In the beginning it was just graffiti. A few grotesque figures painted with a fine brush in red ink, around doorways. Each work had an ethereal beauty. Each work was signed Spot. There were goblins, rodents, weird forests, bacteria. There were internal organs, there were unfamiliar planets, there were galaxies. All traced out in the finest detail. Spot, somewhere on a line between Albrecht Dürer and Banksy.

These were doorways of galleries or museums, or other places of culture. And despite being caught on CCTV several times, no-one could identify Spot. Spot always wore a big hoody, so the cameras couldn’t catch the face.

But then things got more interesting. Breaking into the location, Spot would leave a work of art hanging on the wall, or on a small plinth. Items of intense beauty that deserved their place, and signed Spot. And at each break-in, the signature red ink graffiti by the doorway.

The police were asked to investigate. Not the normal sort of crime, they said. After all, this graffiti is lovely stuff, they said. And no damage has been done inside, they said. These artworks left behind are things of beauty. You could sell them for a lot of money, they said. So their investigations stayed on the back burner, while they got on with things they considered to be more important.

Quite soon, there was a movement to preserve these works of graffiti. And the places that had a Spot by the door became popular.

We heard reports that a government minister had received a message (written in red ink of course) inviting her to meet Spot at some remote location. The minister refused, fearing a trick, or an attack.

Around this time, my friend Shine came to me. Shine, the master trumpeter, with his floppy hair and his serious spectacles. The usual grin was not on his face. He was troubled.

I am obsessed with the identity of Spot, he said. I want to meet Spot, he said. I came to ask you to help me find Spot, he said. I didn’t ask why. I had the same feeling.

So we visited all the places where Spot graffiti had been drawn. We negotiated with the jobsworths in the museums and the galleries so that we could get a look at the artworks that Spot had left behind. There was an aqualung carved from amber. There was a rabbit, sitting like a wise old judge. There was a mobile made from golden hands suspended by silver threads.

We made a chart enumerating all this information, with photos, names of places, dates. We spent long evenings puzzling over what we had found. Was there a pattern to these events? Was there a code or sequence buried in there?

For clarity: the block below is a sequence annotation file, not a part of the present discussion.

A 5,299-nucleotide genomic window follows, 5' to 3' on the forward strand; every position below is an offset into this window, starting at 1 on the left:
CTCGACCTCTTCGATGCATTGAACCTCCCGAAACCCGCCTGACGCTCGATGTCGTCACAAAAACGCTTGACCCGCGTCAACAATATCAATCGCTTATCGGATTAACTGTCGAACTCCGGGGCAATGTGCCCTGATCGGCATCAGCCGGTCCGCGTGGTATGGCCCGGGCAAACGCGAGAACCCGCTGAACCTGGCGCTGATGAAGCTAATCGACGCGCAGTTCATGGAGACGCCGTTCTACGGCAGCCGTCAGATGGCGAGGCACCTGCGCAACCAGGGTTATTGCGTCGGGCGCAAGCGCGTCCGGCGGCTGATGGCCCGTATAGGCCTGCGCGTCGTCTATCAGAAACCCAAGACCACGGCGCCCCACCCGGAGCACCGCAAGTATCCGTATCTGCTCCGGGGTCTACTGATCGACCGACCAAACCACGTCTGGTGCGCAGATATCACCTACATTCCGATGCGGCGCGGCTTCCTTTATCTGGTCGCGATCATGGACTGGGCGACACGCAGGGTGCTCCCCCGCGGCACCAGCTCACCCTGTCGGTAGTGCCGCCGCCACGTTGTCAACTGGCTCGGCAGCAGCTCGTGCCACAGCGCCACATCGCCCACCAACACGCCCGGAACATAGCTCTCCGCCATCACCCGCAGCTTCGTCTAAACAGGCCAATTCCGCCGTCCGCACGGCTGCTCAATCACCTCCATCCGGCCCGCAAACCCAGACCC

We charted the data on a map of London, drawing lines between the different locations, in order of date.

We studied the catalogs of artworks to see if we could match Spot’s style to some known artist. We took Spot’s handwriting to a graphologist, to see if we could get a handle on Spot’s character.

We drank coffee, we walked the streets, looking for clues. But we got no nearer to a solution.

Late one night, along a backstreet in the East End, we passed a gallery that we had visited once before the Spot affair had started. And there, on the doorframe, was a Spot graffito. It showed a lioness in midair, leaping at a wildebeest. Look, said Shine. The ink is still wet, said Shine. And he pushed at the door, which swung gently open. There were white stairs descending into the basement gallery. A gentle light flooded the place.

The gallery was a single square room. Someone had built a circular wall of concrete, which almost filled the room. The top of the wall curved gently inwards. There was just enough space to get round the sides. The wood used in shuttering the concrete had left its fingerprint on the wall. You could see knots, the grain of the wood, splinters, all in the wall. It was painted a brilliant white. If you walked far enough around the wall you found a gap wide enough for a person to squeeze through. Shine and I had called this wall The Bigloo. Because it was too big to …. you got there before me.

This Bigloo had been in the gallery the last time we visited. The inside of the Bigloo had been covered with facsimiles of line drawings by Leonardo and Michelangelo, drawn directly on the wall.

We edged round the room towards the gap in the wall. Looking in, we saw that the inside of the Bigloo had been daubed with grey slip, and the room was filled with grey leaping human figures made of clay. There were children, adults, old people. All joyously leaping to the sky. I was stunned.

There was a movement. It was Spot, running slip over the hand of one of the figures. Spot looked up then. She was wearing dungarees, grey with slip, her blonde hair cropped short, her face shining with joy. Hello, she said. Are you looking for me?


Postcard battles

Reading a work in progress by Sthetic I was reminded of a competition between my mother and Trude, a friend that she met at university in the late 1940s. The competition was to see who could send the postcard with the worst taste. (Trude’s handwriting was miraculously illegible, consisting of a series of horizontal lines of varying length, on which were placed a few loops at random intervals. Reading these messages was a bit like solving a crossword puzzle, or possibly the Rossetta stone.)

The battle went on for many years, until Trude finished it with an unbeatable card. This is the image that was on the card.

Medieval relief showing woman being given an enema